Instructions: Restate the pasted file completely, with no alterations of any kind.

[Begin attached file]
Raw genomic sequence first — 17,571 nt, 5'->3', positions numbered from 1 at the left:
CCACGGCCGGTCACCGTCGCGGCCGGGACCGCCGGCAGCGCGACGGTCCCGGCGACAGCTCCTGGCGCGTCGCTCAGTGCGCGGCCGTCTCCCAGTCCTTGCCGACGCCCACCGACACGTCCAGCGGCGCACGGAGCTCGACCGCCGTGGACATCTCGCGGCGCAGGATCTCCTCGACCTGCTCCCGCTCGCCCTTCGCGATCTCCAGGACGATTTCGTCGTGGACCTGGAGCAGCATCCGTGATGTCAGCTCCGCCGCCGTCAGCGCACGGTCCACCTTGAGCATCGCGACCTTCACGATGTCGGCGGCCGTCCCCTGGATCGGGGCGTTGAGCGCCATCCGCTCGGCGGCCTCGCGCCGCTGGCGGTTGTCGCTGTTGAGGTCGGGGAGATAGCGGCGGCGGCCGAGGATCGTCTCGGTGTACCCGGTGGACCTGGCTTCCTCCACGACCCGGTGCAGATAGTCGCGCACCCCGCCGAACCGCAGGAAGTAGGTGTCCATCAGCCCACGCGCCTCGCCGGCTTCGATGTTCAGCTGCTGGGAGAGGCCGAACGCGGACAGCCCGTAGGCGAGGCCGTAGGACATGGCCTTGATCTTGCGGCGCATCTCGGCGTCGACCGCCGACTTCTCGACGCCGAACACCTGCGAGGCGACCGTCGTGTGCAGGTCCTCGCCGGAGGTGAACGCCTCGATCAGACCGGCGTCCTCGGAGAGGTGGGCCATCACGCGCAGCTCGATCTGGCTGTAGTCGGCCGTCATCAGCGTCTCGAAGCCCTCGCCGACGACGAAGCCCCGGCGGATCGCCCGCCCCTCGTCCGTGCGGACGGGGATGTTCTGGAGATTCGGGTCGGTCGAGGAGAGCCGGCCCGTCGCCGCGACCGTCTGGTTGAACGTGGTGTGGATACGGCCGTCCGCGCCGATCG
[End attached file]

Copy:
Raw genomic sequence first — 17,571 nt, 5'->3', positions numbered from 1 at the left:
CCACGGCCGGTCACCGTCGCGGCCGGGACCGCCGGCAGCGCGACGGTCCCGGCGACAGCTCCTGGCGCGTCGCTCAGTGCGCGGCCGTCTCCCAGTCCTTGCCGACGCCCACCGACACGTCCAGCGGCGCACGGAGCTCGACCGCCGTGGACATCTCGCGGCGCAGGATCTCCTCGACCTGCTCCCGCTCGCCCTTCGCGATCTCCAGGACGATTTCGTCGTGGACCTGGAGCAGCATCCGTGATGTCAGCTCCGCCGCCGTCAGCGCACGGTCCACCTTGAGCATCGCGACCTTCACGATGTCGGCGGCCGTCCCCTGGATCGGGGCGTTGAGCGCCATCCGCTCGGCGGCCTCGCGCCGCTGGCGGTTGTCGCTGTTGAGGTCGGGGAGATAGCGGCGGCGGCCGAGGATCGTCTCGGTGTACCCGGTGGACCTGGCTTCCTCCACGACCCGGTGCAGATAGTCGCGCACCCCGCCGAACCGCAGGAAGTAGGTGTCCATCAGCCCACGCGCCTCGCCGGCTTCGATGTTCAGCTGCTGGGAGAGGCCGAACGCGGACAGCCCGTAGGCGAGGCCGTAGGACATGGCCTTGATCTTGCGGCGCATCTCGGCGTCGACCGCCGACTTCTCGACGCCGAACACCTGCGAGGCGACCGTCGTGTGCAGGTCCTCGCCGGAGGTGAACGCCTCGATCAGACCGGCGTCCTCGGAGAGGTGGGCCATCACGCGCAGCTCGATCTGGCTGTAGTCGGCCGTCATCAGCGTCTCGAAGCCCTCGCCGACGACGAAGCCCCGGCGGATCGCCCGCCCCTCGTCCGTGCGGACGGGGATGTTCTGGAGATTCGGGTCGGTCGAGGAGAGCCGGCCCGTCGCCGCGACCGTCTGGTTGAACGTGGTGTGGATACGGCCGTCCGCGCCGATCG